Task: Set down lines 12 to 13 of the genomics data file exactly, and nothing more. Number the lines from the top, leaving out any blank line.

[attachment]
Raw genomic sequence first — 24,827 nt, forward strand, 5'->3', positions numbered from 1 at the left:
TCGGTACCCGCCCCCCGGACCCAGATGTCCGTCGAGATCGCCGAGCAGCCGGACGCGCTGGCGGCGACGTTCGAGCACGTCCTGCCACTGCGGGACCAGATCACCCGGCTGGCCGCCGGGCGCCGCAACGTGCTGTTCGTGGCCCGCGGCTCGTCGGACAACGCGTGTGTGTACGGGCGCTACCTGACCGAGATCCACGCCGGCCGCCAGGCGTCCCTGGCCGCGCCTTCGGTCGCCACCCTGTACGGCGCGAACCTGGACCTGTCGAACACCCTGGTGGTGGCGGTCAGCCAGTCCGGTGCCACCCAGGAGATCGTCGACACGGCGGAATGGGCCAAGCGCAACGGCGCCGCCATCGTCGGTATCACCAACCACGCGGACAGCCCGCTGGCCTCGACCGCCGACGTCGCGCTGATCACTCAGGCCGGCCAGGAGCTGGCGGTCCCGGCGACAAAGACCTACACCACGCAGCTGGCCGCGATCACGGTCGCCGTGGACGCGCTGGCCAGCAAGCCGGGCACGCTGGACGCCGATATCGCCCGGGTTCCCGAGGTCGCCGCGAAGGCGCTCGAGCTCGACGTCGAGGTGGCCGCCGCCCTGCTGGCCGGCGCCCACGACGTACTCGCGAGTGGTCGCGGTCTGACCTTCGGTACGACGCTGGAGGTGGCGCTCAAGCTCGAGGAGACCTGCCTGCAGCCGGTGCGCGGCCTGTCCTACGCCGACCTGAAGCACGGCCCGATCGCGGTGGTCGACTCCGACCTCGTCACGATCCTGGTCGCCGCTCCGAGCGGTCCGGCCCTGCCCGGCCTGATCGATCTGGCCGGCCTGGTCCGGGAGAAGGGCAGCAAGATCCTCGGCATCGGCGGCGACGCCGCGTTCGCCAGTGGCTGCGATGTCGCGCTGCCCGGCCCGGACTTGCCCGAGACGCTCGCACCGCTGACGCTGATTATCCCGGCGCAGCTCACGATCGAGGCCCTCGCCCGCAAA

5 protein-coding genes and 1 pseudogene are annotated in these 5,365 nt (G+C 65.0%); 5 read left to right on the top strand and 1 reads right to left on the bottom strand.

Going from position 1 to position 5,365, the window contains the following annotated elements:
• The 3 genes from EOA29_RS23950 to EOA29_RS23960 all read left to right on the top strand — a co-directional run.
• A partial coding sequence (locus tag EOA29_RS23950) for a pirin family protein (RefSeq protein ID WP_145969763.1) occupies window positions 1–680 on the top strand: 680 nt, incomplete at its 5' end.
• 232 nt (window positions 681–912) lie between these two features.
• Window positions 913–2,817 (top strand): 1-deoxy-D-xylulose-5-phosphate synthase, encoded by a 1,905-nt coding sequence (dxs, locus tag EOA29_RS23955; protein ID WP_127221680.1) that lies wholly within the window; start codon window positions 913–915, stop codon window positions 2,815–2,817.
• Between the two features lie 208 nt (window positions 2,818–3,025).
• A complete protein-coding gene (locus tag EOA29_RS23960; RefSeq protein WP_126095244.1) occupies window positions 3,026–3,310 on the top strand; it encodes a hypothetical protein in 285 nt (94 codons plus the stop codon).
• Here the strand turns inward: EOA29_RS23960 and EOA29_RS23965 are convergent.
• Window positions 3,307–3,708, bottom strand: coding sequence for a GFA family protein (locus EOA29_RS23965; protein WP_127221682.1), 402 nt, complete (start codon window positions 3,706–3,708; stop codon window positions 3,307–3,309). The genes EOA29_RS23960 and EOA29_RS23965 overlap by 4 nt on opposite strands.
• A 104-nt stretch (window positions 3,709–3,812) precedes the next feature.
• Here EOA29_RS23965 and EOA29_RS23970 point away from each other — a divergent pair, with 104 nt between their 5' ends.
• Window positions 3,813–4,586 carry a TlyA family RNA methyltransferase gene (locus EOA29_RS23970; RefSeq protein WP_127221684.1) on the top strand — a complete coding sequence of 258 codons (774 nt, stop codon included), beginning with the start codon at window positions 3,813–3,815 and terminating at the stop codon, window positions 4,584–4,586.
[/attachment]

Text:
• Window positions 3,307–3,708, bottom strand: coding sequence for a GFA family protein (locus EOA29_RS23965; protein WP_127221682.1), 402 nt, complete (start codon window positions 3,706–3,708; stop codon window positions 3,307–3,309). The genes EOA29_RS23960 and EOA29_RS23965 overlap by 4 nt on opposite strands.
• A 104-nt stretch (window positions 3,709–3,812) precedes the next feature.